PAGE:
• Larry, it is better to view Baptism as a proclamation. It is saying “I am obedient to Jesus’ command to believe and be baptized”. If there are prior dunkings, this proclamation includes “In the past, I wrongly attained to Baptism, for which I repent.” There can be no Baptism without belief.

          • Nedbrek,

            Yes it is a proclaimation, of the name of God and not the proclamaition of faith. There’s no getting around that fact and where the name of God is there is salvation. But you at least answer it according to baptist doctrine, where there is no faith there is no baptism. Thus, the name of God and Word of God is not, in such doctrine, the sine quo non of baptism but the faith of the person. This is of course faith in the creature faith and not nude Word nor name of God. Thus, since there is no baptism when there is no faith, according to the doctrine, it is utter nonsense to say, “In the past, I wrongly attained to Baptism, for which I repent”, because it was not a baptism since no faith was there (according to the doctrine) and thus no baptism that existed that was wrong “attained to” but just a mere water bath differeing little from a normal bath save that it was public.

            Further, if faith is sine quo non of baptism, upon which it is or is not a baptism, the pastor cannot rightly say nor proclaim, “I baptize you in the name of….”. He must say, “based on your confession of faith which is invisible to me, I think I am baptizing you secondarily in the name of….”.

            This I agree gets to the nuts and bolts of the issue. One makes it a law to do the other a Gospel given. Which is why the question is asked, ‘is anything given in baptism”. Now one can argue this side or that side as to which is true, but what we cannot disagree about is that these are in fact two opposing doctrines, opposing in the sense that one is of Christ and one is in opposition of Christ and not indifferent things. Thus, we now see why these things are not matters of indifference but of essence upon which one can in no way commune with and call the other the truth of the Christian faith.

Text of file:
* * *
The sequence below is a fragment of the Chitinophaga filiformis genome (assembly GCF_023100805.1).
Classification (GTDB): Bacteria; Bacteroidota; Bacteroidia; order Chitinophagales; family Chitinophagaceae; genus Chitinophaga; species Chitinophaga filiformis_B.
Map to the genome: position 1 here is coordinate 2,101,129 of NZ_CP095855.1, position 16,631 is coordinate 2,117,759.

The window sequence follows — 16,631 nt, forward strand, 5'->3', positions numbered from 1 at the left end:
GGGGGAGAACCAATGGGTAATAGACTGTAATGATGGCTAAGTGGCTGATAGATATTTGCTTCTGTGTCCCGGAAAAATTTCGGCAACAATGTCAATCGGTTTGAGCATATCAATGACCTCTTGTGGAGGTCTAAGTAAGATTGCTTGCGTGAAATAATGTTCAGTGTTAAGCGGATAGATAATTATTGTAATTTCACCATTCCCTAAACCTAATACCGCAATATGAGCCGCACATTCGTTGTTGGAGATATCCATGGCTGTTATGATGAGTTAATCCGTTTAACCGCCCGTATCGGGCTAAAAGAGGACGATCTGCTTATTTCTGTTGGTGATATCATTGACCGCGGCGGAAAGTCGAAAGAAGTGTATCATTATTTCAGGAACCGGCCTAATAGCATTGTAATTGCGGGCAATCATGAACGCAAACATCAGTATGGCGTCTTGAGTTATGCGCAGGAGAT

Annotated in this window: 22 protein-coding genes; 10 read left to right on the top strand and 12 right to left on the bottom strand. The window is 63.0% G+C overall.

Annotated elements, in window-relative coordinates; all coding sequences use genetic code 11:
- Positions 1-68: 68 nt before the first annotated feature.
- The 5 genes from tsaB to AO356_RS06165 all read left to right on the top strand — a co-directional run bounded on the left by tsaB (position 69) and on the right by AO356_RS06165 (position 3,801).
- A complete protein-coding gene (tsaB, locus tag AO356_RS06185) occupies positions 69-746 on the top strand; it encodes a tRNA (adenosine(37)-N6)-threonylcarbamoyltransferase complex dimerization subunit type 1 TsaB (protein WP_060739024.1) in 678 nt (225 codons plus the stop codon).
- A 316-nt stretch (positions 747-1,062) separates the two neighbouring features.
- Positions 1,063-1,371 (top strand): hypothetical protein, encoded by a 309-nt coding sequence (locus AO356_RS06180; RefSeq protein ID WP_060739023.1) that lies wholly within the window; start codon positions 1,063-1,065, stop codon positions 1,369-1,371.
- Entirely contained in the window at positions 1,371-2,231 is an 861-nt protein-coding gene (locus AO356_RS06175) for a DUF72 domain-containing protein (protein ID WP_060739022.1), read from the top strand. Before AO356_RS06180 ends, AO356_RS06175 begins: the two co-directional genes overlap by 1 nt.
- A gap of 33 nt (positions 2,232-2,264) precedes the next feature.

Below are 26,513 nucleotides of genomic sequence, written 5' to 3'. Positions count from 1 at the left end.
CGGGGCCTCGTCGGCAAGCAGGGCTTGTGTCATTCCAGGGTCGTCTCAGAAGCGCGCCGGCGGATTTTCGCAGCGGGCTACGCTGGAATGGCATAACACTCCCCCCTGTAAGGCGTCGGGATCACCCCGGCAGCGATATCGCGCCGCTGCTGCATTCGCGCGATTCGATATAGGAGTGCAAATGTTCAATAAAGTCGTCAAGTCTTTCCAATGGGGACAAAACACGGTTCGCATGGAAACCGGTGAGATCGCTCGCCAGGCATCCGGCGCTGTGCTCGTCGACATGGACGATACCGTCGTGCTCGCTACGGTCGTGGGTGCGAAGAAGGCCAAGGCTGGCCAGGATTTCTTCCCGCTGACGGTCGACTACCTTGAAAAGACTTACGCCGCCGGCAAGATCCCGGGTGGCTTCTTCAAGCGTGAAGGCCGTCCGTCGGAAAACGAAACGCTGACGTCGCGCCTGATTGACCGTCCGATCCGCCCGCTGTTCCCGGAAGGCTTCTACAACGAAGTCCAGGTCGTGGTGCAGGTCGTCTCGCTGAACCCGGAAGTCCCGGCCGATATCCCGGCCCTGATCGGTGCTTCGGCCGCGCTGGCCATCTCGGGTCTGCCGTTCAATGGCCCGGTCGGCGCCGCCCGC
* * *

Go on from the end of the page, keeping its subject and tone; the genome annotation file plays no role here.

The essence of baptism is explicit in Scripture, the name of God, that’s why the proclamation of baptism, the sine quo non of its being baptism is the name of the holy Trinity, “I baptize you in the name of the Father, the Son and the Holy Spirit…”. If this is not there in the baptism, say for example Mormom baptism, then we say point blank, “it is not a baptism”. Faith is irrelevant to the existence of baptism, that’s to get it backwards. For it is the name and Word of God that creates, not faith, faith is a creature created by God. Thus, to baptize in the name or on the essence of faith, a creature, is the violation of the first commandment, idolatry, “I am the Lord your God Who brought you out of Egypt, out of the land of bondage, you shall have no other gods beside Me.” To make baptism based upon faith, its essence upon which it is or is not, is to worship the creature, even the good creature faith itself.

          • Larry, I believe you have misrepresented my position, which leads to more conflict between our positions than should be necessary.

            Baptism is not a proclamation of our works. It is the proclamation (our recognition) of what God has done.

            The alternative is to say that the gift of salvation can be given and lost.

      • ya, it is a disheartening story. (i won’t go so far as to say it’s disturbing)
        if this woman felt this way something was definitely amiss in the way baptism was conveyed to her. i’m sure there was a better way to encourage her to be baptized if the people were determined to be so adamant, holding firm to their doctrines.that’s what happens when we follow ‘the letter of the law’ and not the spirit of the law. i blame it on our denominational isolationism.